Undoubtedly the Howard verson of the nanny state where the Federal Government micro manages the relations between workers and their employers is more to her liking.

Where belonging to a union and taking action to defend working and safety conditions recedes into dim a memory of a bygone golden era.

Where the employer is relieved by law from any responsiblily other than making more dough

Where the immigration department evolves into a modern version of the "Blackbirding" systems of imported indentured labour so loved by the government's precursors in the 19th Century

Where the penal clauses against wage earners daring to stop work can result in fines that foreclose their right to own a house.

Jackie, the reason the government calls it WorkChoices is because it it offers no choice and it can't work! George Orwell called it newspeak, and everyone knows who the real bullies are.

Politics in the Pub: 7th October 2006

WorkChoices or No Choices?

Come for lunch, stay for the Forum

Community Forum about WorkChoices
Blackburn’s Family Hotel, 15 Parke Street, Katoomba

Speakers include:

Associate Professor Joellen Riley, author of a book, WorkChoices
Mark MacDiarmid, Senior Solicitor, Elizabeth Evatt Community Legal Centre
Justice Paul Munro, former Senior Deputy President, AIRC, Sydney
Martin Cartwright, ‘Your Rights at Work Campaign’, Macquarie, Unions NSW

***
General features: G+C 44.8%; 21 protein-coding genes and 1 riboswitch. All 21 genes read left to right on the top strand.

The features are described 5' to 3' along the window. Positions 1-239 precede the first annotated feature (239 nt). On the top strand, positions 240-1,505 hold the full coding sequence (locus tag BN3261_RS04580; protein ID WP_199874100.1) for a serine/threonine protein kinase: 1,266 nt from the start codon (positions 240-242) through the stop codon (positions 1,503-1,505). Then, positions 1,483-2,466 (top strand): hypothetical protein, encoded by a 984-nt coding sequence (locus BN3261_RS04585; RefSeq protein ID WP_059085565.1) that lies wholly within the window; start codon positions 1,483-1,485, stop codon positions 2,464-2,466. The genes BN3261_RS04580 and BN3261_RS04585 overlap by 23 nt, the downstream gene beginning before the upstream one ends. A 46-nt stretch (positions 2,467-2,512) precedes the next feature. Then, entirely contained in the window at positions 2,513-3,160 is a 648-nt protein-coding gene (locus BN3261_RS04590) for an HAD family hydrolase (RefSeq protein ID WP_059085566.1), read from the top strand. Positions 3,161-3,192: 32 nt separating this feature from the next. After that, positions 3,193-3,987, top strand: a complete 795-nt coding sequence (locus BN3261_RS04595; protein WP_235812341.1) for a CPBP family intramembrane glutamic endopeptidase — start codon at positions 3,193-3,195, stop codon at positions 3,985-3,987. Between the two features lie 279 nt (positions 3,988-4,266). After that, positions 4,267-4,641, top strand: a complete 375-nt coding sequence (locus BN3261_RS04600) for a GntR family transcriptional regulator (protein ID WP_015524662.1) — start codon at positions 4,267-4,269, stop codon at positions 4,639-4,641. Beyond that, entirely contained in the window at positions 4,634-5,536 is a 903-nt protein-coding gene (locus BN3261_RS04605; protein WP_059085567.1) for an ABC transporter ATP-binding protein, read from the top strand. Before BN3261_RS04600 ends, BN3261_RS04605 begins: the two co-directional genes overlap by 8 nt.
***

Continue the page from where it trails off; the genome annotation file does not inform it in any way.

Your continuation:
Further information:
Brett O’Brien 0413866520 Margaret McDonough-Glenn 0401385509

download flyer

Monday, September 04, 2006

Keep Medibank: sack Howard!

Despite growing community concerns, the Federal Government is steaming ahead with plans to sell Medibank, Australia's most successful 'not-for-profit' health fund. While big business is keen to get its hands on Medibank's $1 billion assets, there serious concerns the sale will reduce competition; putting pressure on premiums, jobs and services. At the very least, Medibank's three million members deserve a say in its future. If you agree, please complete the survey.

Did you know...

  • Medibank is Australia's only national health fund, with outlets in every state.
  • More than 3 million Australians rely on Medibank.
  • Medibank is a publicly owned, 'not-for-profit' company.
  • Under the current rules, any profits made by Medibank must be reinvested for the benefit of members.

Find out more at

Friday, September 01, 2006

18 September: John Pilger film: Palestine is Still the Issue

Palestine is Still the Issue,
Monday September 18, 7.30pm
Tris Elies nightclub, Katoomba

Green Left Weekly and the Blue Mountains Socialist Alliance are proud to present John Pilger's moving and topical documentary, Palestine is Still the Issue, at Tris Elies nightclub in Katoomba (next to the train station). The film will be followed by a discussion period.

Entry is $8 waged/$5 concession/ $10 solidarity price.

For more info, please phone Terry on 4787 7859 or John on 4782 6347.

Wednesday, August 30, 2006

Telstra: Howard's crossed wires

What was that about the Howard Government being a great economic manager? It has stuffed up the sale of Telstra from the beginning and there's probably more disarray and disaffection to come. The root cause of its mismanagement of the telco is clear: its obsession with privatisation for its own sake.